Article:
Tag Archives: Benji Sperring

“How To Succeed In Business Without Really Trying” at Wilton’s Music Hall

Frank Loesser’s 1961 hit musical doesn’t get a London airing very often, so this revival, from director Benji Sperring, is an exciting chance to see the show. As you would expect from the creator of Guys and Dolls, Loesser’s smart score has a satisfying complexity, served well by Ben Ferguson’s musical direction and Wilton’s acoustics. The story is a neat idea, too – following the corporate career rise of a former window cleaner, J Pierrepont Finch, aided only by guile and a self-help book. While many of the jokes are laboured, a committed cast gives its very best.

Sperring’s actors adopt an exaggerated style that’s apt, fun, and makes light of the outmoded working environment and sexual politics on offer. The cast gets a lot from camping it up, especially the lead, Marc Pickering – a charismatic comedian with a strong voice. Also benefitting are Matthew Whitby and Daniel Graham as Finch’s dastardly colleagues, accompanied by Richard Emerson, who multi-tasks a shocking number different roles… at least that’s one thing that reflects current workplaces.

The mannered treatment might have been pushed further; not so much with the performances but rather Mike Lees’ set and costume design. Maybe even more drastic measures are needed – especially given the cringing sexism of the piece. Despite valiant efforts from all the actresses, no matter how tongue-in-cheek the delivery, there are too many uncomfortable moments. Hannah Grover sounds sweet as Finch’s love interest, but this character makes Miss Adelaide look like Germaine Greer. Her sidekick is more interesting. Played by Geri Allen with a voice perfect for this music, she almost manages to make you forget that she is singing about marriage being a woman’s ultimate goal.

Of course, Sperring doesn’t take any of the show seriously. His production’s silliness builds pace and humour (despite a lot of moving office furniture) while Lucie Pankhurst’s choreography gets funnier throughout. The actors are unfailing in their efforts but it’s a shame a more ruthless approach wasn’t taken. The germ of how to deal with the piece’s problems is clear to all – but more of an aggressive takeover is needed to make this business succeed.

Until 22 April 2017

www.wiltons.org.uk

Photo by Darren Bell

“The Toxic Avenger” at the Southwark Playhouse

B-movie inspired musicals are an established genre, from Rocky Horror shows and Little Shops to recent examples such as Bat Boy at this very venue. Joe DiPietro and David Bryan’s 2008 work, based on Lloyd Kaufman’s film, shares the schlocky kitsch appeal and knowing references that fans love. And there’s a super cynical side that suits contemporary musicals, with a take on government and environmental issues – Urinetown springs to mind – ensuring wide comedy appeal.

There’s a superhero angle that provides laughs, as the town nerd gains great powers (applause for nifty costume changes throughout) and sets about tackling pollution in the town of Tromaville, New Jersey. Battling corruption and prejudice with a love interest thrown in, there’s plenty to parody, and The Toxic Avenger does parody very well indeed.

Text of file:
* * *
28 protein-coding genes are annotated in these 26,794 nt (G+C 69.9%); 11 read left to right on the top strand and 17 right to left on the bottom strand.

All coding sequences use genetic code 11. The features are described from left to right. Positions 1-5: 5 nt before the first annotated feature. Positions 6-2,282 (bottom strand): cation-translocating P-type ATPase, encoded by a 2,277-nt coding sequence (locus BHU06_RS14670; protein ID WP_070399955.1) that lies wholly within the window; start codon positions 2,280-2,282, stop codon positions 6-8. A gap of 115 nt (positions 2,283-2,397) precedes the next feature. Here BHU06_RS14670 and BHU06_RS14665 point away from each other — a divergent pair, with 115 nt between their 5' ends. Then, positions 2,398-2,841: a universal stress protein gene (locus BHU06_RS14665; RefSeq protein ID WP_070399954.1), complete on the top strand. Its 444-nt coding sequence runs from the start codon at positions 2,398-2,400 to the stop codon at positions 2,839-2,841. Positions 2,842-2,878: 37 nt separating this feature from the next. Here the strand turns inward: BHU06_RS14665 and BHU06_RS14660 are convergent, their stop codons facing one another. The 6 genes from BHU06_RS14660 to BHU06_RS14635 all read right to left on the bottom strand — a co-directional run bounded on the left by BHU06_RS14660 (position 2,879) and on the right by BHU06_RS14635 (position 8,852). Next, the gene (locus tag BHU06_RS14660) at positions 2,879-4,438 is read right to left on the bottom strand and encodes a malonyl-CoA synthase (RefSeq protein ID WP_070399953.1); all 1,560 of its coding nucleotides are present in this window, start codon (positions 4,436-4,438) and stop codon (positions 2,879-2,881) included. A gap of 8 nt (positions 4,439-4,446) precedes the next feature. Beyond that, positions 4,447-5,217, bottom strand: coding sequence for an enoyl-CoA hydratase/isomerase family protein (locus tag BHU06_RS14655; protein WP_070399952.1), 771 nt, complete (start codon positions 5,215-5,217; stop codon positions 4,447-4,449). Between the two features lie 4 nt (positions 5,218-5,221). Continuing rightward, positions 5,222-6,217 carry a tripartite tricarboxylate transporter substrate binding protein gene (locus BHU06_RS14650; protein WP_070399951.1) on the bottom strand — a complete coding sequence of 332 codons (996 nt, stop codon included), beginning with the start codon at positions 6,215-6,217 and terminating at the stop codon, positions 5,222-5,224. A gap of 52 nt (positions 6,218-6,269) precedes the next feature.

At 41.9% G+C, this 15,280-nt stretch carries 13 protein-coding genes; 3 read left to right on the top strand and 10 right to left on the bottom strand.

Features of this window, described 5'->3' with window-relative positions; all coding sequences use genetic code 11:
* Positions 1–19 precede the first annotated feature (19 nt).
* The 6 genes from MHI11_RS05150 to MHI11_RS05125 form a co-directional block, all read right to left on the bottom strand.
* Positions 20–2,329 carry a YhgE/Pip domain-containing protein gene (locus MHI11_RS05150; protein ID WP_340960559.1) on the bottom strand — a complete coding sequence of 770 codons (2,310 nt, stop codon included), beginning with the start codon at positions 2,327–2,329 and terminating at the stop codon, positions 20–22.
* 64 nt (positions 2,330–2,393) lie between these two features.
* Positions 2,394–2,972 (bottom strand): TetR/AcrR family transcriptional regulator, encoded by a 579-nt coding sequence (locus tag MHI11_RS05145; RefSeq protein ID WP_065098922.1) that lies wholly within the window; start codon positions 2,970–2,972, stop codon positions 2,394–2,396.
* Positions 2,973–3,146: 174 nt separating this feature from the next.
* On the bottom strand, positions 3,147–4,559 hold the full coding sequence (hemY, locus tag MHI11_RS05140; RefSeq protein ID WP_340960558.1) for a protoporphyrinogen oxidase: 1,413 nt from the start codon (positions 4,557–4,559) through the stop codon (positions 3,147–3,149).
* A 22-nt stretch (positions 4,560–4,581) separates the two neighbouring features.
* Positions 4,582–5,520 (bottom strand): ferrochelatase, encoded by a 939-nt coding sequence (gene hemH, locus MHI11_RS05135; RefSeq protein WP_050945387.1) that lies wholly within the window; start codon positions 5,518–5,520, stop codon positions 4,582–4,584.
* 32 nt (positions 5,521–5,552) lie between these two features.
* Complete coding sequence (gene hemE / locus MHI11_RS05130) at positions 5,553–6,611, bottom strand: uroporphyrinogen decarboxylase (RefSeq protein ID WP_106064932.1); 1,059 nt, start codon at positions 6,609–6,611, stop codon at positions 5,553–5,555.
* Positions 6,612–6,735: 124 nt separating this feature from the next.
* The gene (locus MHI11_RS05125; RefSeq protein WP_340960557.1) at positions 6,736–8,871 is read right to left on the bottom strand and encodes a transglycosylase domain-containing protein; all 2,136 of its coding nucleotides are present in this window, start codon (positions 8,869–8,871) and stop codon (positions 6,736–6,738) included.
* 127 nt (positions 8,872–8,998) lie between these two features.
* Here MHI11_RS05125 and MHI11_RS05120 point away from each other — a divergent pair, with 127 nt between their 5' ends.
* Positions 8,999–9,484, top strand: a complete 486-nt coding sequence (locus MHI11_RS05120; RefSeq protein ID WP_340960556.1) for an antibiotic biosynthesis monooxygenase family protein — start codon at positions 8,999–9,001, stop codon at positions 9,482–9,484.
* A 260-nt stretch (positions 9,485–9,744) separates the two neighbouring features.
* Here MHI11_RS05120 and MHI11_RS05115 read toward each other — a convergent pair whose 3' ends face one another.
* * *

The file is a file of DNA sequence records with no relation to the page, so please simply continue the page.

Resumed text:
The script is a good deal stronger than the score, which lacks direction and possesses conviction only when it comes to comedy. But the lyrics are frequently inspired – geranium rhymes with cranium, for example – and the jokes are good. And the pace is impressive; this show is literally a laugh a minute.

The cast is accomplished and creates an infectious sense of fun. Mark Anderson takes the lead, deserving acclaim, with a superb voice. Hannah Grover is the blind librarian Sarah, uninterested in a romance until Toxie’s transformation; her comic skills make the most of jokes about disability and sexiness (a little too obvious a ploy to make this an ‘adult’ affair). Lizzii Hills impresses even more, playing both mother and town mayor, scoring a big hit in a number that is a duet between the two. The power behind all three voices skates over some bland musical moments.

The stars of the show are Marc Pickering and Ashley Samuels, who play all the other roles – doctors, scientists, policemen, thugs and Sarah’s girlfriends (condragulations (sic) on that one). Running around like mad, Pickering and Samuels’ standard of singing never drops, the folksy title number is delivered brilliantly, their interaction with the audience great and, under Benji Sperring’s strict direction, each gag itself is never overplayed.

However, the major drive in The Toxic Avenger is in the dismantling the conventions of musicals themselves and this does become repetitious. There’s a Les Mis reference and a Phantom gag. Everyone loves a show with in-jokes (think Forbidden Broadway) and Sperring ensures the humour feel fresh, spontaneous even. But it’s a shame The Toxic Avenger doesn’t go that little bit further. There’s a suggestion it might, with a darker turn of events. Instead, we fall back on the fact it has a small cast and one joke that builds superbly. But it fails to surprise.

Until 21 May 2016

www.southwarkplayhouse.co.uk